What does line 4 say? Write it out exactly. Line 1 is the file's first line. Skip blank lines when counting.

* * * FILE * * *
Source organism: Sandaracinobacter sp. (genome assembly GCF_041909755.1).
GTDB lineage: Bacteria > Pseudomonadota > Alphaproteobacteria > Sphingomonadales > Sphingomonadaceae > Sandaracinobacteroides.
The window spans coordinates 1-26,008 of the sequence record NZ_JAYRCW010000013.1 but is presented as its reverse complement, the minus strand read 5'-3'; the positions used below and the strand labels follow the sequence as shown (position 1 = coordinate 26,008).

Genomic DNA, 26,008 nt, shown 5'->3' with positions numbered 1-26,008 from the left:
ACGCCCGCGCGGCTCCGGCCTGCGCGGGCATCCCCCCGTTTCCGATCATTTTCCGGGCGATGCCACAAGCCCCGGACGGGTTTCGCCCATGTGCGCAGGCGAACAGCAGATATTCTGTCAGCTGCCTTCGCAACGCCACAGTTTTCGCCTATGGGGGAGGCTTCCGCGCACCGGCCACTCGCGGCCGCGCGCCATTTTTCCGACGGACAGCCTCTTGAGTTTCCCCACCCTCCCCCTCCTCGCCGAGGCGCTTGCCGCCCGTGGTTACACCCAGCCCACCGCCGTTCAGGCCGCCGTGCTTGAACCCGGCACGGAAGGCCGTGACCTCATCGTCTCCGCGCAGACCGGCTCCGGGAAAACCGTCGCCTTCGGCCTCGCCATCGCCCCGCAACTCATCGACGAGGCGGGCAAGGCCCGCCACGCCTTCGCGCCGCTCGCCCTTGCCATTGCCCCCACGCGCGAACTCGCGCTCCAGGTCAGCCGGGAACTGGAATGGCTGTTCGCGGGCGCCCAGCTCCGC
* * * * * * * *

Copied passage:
Genomic DNA, 26,008 nt, shown 5'->3' with positions numbered 1-26,008 from the left: